Sun Microsystems Inc has spent an undisclosed, but evidently insignificant amount to acquire the intellectual property of SavaJe Technologies Inc, a developer of a mobile operating system based on Java.
SavaJe, which was based in Chelmsford, Massachusetts, was founded in 1999 and raised some $120m from a range of high-profile investors that included the VC arms of companies like Vodafone, T-Mobile and Orange, all with a view to developing its OS, which was launched in 2001, and then to marketing it into the handset manufacturers.
It had relatively little success, however. Only one handset manufacturer, Korea’s LG, did eventually pick it, and only then on one phone, with the other devices that sports the OS being SavaJe’s own Jasper S20, which it developed presumably as a proof of concept to whet potential OEM’s appetite.
That Sun wants to have a full Java-based mobile OS in its arsenal is an interesting development. Java is, of course, used on countless mobile phones around the world already, but in a sandbox environment for running a particular app such as a Java game. However, with smart phone OSes like Linux opening up so that apps can be downloaded directly to them, this may result in a reduction in demand for Java technology in the mobile arena over time.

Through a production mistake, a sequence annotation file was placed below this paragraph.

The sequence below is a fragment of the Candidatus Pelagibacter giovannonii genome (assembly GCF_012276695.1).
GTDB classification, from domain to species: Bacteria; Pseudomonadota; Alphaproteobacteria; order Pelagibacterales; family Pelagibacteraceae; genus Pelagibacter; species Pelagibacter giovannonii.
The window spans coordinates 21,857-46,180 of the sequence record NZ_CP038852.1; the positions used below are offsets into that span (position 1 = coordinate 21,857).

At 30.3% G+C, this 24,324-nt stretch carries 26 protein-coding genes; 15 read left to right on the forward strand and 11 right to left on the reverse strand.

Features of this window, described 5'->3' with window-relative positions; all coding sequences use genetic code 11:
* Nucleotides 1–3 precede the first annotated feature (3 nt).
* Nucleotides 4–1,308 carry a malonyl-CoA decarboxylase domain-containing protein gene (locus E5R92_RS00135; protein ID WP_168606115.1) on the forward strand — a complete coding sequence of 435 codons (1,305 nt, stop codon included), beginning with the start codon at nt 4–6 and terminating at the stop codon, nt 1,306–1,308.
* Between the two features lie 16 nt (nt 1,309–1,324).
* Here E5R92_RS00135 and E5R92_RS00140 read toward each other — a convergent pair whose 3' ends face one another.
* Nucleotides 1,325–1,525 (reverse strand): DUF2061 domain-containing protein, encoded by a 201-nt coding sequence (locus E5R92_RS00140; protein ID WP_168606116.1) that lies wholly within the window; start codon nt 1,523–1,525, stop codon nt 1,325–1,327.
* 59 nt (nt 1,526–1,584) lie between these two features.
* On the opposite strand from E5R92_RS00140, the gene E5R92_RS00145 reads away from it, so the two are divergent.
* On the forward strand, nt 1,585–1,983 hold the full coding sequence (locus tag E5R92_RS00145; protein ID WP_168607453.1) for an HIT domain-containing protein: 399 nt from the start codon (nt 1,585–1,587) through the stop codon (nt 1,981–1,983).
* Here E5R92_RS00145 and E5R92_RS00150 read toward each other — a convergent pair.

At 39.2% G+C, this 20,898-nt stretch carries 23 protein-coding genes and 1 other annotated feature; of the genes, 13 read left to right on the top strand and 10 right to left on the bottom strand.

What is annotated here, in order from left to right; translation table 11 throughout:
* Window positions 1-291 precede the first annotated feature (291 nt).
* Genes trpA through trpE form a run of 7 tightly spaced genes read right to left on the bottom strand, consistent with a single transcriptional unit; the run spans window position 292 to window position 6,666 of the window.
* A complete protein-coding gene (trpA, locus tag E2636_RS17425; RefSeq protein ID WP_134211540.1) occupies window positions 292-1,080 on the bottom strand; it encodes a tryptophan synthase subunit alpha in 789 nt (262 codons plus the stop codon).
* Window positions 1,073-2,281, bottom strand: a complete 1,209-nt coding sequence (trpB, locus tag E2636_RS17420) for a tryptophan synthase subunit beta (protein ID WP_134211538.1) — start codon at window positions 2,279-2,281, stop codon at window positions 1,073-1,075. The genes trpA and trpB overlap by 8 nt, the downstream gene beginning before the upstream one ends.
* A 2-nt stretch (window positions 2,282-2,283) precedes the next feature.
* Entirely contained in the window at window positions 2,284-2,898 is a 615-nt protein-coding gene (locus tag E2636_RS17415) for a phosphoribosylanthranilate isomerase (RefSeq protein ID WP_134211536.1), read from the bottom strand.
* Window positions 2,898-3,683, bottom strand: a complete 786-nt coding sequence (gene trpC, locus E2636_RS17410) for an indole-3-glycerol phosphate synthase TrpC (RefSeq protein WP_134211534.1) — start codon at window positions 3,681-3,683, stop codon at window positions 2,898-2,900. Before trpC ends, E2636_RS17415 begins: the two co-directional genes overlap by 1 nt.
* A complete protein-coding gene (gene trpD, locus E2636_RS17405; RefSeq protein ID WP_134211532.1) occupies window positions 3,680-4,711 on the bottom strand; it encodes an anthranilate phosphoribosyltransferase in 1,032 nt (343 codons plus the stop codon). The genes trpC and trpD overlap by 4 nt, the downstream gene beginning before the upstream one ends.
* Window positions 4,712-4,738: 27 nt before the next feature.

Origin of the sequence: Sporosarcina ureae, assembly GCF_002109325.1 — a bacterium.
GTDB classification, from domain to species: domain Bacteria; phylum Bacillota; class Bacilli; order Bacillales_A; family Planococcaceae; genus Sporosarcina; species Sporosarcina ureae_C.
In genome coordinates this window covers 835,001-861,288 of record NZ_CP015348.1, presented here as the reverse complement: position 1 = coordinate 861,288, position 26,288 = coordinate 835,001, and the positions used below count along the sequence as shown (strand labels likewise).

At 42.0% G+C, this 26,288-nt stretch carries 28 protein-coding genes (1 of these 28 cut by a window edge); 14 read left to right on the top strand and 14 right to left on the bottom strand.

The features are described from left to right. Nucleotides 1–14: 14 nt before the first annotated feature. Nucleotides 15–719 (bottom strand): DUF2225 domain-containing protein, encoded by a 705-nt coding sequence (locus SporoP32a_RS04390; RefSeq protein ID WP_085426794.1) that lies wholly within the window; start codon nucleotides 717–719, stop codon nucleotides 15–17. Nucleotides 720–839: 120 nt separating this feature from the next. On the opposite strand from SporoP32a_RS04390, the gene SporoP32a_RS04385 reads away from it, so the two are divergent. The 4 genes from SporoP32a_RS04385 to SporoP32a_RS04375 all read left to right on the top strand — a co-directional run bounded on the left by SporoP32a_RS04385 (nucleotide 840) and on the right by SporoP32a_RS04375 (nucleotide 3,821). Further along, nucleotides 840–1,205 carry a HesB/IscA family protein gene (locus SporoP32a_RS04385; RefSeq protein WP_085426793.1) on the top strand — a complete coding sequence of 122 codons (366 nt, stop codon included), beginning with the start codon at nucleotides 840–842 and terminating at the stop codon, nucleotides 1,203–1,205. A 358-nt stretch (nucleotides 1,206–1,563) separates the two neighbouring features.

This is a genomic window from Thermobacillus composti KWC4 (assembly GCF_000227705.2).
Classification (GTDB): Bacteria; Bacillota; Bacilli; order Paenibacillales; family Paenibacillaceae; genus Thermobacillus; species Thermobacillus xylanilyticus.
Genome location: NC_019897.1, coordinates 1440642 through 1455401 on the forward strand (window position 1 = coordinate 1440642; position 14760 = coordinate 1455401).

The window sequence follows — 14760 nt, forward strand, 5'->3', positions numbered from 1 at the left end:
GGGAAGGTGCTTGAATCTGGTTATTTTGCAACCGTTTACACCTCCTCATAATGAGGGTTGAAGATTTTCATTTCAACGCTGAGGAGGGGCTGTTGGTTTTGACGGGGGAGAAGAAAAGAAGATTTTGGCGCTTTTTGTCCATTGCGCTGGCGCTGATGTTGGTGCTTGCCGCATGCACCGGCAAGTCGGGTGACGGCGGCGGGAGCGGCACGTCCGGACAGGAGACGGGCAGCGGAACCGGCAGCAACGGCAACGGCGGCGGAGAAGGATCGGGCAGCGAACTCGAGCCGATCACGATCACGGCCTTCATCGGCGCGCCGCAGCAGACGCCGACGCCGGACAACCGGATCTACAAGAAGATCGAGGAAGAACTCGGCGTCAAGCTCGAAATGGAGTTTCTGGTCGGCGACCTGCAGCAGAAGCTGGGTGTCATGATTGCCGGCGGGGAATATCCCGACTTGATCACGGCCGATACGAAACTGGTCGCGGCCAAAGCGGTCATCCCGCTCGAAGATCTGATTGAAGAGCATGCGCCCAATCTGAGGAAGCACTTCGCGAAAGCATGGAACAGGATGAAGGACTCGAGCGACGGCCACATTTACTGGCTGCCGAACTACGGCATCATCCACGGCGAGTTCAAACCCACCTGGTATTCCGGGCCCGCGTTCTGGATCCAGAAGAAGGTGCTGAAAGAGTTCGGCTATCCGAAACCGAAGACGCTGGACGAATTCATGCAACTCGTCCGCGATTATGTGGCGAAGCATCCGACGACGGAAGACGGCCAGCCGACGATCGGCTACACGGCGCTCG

Sun may want to counter such a trend with a full-blown Java OS, therefore. It promises more details about its plans at the JavaOne conference in Sam Francisco from May 8-11. While it did not reveal the amount paid for the SavaJe assets, it did say it would have no material impact on its financial results.
Whether a Sun-owned Java OS for cellphones will fare any better in the market than it did when it was SavaJe’s remains to be seen. Handset manufacturers and mobile operators are already drawing up their list of supported OSes for 3G and beyond, with NTT DoCoMo and Vodafone both plumping for Linux, Symbian and Windows Mobile. Nokia is a Symbian shop with some dabbling in Linux for non-cellular devices such as its WiFi tablet, while Motorola is, by and large, a Linux shop, with WM5 and WM6 on its smart phones for the business user. Sun may be a bit late to the party.